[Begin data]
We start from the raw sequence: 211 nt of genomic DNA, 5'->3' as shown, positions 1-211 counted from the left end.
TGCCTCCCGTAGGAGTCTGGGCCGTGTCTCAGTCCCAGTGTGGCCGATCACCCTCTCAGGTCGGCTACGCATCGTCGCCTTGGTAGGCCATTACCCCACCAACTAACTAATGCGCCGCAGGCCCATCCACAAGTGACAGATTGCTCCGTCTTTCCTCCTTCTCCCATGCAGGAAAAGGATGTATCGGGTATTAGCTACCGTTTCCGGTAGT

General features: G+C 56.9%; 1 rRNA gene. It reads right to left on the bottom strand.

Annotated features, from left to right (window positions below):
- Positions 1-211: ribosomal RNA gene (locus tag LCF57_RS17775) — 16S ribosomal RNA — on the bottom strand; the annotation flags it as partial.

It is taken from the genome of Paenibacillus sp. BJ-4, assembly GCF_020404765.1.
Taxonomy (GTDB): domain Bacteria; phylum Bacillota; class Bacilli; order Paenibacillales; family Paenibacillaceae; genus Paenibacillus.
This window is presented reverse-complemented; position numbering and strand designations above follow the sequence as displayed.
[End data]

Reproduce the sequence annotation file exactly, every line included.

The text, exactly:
We start from the raw sequence: 211 nt of genomic DNA, 5'->3' as shown, positions 1-211 counted from the left end.
TGCCTCCCGTAGGAGTCTGGGCCGTGTCTCAGTCCCAGTGTGGCCGATCACCCTCTCAGGTCGGCTACGCATCGTCGCCTTGGTAGGCCATTACCCCACCAACTAACTAATGCGCCGCAGGCCCATCCACAAGTGACAGATTGCTCCGTCTTTCCTCCTTCTCCCATGCAGGAAAAGGATGTATCGGGTATTAGCTACCGTTTCCGGTAGT

General features: G+C 56.9%; 1 rRNA gene. It reads right to left on the bottom strand.

Annotated features, from left to right (window positions below):
- Positions 1-211: ribosomal RNA gene (locus tag LCF57_RS17775) — 16S ribosomal RNA — on the bottom strand; the annotation flags it as partial.

It is taken from the genome of Paenibacillus sp. BJ-4, assembly GCF_020404765.1.
Taxonomy (GTDB): domain Bacteria; phylum Bacillota; class Bacilli; order Paenibacillales; family Paenibacillaceae; genus Paenibacillus.
This window is presented reverse-complemented; position numbering and strand designations above follow the sequence as displayed.